The Homeland Security Department will face a challenging year as it prepares for a new administration and works to improve an often-criticized procurement office.
“During a transition period, there’s a period of several weeks, or perhaps months, where a department is practically incapable of making a decision,” Rep. Hal Rogers, R-Ky., warned Wednesday. “We can’t afford that in Homeland Security.”
Rogers, the ranking member, spoke at a House Appropriations subcommittee on Homeland Security hearing, the first of 16 promised on the department’s management.
DHS Inspector General Richard Skinner agreed with Rogers, noting that the 5-year-old department is still “fragile.”
Comptroller General David Walker told the subcommittee he had been briefed on the department’s human capital transformation framework and was impressed with it.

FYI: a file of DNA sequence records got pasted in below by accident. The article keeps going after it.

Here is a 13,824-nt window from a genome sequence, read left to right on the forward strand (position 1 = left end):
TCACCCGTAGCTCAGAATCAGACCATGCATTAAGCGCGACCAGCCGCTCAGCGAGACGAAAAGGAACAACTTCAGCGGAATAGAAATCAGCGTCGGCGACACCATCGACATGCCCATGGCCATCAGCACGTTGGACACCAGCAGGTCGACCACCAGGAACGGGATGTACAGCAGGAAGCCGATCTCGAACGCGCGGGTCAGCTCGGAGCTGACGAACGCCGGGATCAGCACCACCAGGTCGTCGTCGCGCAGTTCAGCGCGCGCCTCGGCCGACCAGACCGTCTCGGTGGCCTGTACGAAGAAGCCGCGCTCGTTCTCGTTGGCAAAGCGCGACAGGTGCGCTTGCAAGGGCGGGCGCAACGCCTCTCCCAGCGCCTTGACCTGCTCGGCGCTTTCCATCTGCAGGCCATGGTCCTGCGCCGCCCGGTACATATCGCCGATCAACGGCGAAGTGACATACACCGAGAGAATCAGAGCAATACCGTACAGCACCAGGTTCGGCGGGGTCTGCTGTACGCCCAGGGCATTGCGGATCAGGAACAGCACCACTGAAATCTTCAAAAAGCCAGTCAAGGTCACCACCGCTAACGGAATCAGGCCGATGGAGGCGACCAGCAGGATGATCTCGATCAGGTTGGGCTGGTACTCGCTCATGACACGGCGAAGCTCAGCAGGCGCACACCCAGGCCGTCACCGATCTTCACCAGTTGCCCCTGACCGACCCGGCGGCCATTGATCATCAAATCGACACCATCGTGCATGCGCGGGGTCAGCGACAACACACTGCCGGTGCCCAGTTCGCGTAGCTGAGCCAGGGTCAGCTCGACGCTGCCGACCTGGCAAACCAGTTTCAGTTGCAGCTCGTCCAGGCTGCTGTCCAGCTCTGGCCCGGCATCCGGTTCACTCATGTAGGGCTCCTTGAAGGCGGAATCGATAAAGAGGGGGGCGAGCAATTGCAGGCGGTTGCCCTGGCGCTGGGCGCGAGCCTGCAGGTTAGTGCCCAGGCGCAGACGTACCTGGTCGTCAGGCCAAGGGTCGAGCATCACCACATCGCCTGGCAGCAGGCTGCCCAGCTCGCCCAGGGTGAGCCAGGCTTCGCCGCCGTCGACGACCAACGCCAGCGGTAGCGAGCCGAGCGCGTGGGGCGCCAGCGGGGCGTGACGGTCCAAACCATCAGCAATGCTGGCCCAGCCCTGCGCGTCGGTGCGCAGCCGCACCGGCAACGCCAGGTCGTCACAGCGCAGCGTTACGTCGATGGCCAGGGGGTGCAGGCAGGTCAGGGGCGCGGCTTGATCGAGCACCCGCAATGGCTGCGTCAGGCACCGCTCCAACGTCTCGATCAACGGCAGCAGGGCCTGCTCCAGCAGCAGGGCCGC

Several lawmakers suggested that the department is struggling to hire qualified personnel.
“We know employee morale at the department is the lowest in the federal government,” said Rep. David Price, D-N.C., the subcommittee chairman. “We know that the department has poor procurement practices and poor financial management. I could go on.”
The hearing also touched on financial management problems at the Coast Guard. The service had hoped to certify its financial statements by 2009; the target date has since been pushed back to 2011. Skinner and Walker called for the Coast Guard to restructure its financial management office. The chief financial officer is military, not civilian, so the CFO’s office never develops stable leadership.
“I’m being introduced to my third CFO in five years,” Walker said.
-Gregg Carlstrom, FederalTimes.com